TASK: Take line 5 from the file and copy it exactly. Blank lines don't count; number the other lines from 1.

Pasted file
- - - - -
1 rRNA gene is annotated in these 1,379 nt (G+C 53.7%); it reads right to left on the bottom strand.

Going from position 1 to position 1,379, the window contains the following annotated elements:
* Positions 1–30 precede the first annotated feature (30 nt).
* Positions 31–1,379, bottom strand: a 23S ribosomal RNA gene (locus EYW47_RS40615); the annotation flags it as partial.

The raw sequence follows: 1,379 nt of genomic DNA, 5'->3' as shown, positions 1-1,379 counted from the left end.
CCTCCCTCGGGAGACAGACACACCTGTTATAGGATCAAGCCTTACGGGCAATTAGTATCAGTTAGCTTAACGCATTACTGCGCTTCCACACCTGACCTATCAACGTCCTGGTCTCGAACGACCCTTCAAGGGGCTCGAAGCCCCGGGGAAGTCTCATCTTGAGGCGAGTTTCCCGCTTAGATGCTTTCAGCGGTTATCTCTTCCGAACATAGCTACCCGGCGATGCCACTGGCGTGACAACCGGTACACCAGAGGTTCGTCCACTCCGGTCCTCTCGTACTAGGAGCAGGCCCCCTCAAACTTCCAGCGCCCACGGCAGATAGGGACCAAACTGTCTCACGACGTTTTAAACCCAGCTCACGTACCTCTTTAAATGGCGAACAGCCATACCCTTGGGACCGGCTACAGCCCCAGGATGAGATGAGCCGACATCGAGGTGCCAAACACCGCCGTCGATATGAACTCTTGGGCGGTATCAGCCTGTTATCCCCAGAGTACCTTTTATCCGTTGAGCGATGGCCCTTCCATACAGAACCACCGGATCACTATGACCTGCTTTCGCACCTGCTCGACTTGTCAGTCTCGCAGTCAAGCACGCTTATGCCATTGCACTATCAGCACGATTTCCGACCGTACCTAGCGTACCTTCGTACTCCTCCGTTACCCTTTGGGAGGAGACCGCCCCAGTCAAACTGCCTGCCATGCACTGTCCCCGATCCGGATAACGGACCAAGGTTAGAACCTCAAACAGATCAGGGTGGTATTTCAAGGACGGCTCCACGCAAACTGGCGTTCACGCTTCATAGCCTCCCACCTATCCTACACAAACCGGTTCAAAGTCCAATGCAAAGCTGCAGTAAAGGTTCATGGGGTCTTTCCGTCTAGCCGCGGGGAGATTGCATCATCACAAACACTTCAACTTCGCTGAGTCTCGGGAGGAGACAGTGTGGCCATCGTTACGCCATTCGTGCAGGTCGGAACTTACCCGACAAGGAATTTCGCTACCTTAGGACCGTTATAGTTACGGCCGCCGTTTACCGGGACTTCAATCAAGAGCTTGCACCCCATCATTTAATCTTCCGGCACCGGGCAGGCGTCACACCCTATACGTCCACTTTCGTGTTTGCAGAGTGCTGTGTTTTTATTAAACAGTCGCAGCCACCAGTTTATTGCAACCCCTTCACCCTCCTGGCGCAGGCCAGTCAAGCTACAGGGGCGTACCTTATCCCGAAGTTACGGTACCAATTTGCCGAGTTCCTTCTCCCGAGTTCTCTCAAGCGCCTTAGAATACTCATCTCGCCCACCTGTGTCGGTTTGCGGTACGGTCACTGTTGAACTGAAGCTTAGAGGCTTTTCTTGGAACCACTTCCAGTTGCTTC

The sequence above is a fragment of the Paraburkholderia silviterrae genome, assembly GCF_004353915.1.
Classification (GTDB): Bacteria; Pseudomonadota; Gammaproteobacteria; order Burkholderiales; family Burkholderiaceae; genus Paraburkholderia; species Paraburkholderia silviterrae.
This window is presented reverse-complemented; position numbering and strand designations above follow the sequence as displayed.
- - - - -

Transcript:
The raw sequence follows: 1,379 nt of genomic DNA, 5'->3' as shown, positions 1-1,379 counted from the left end.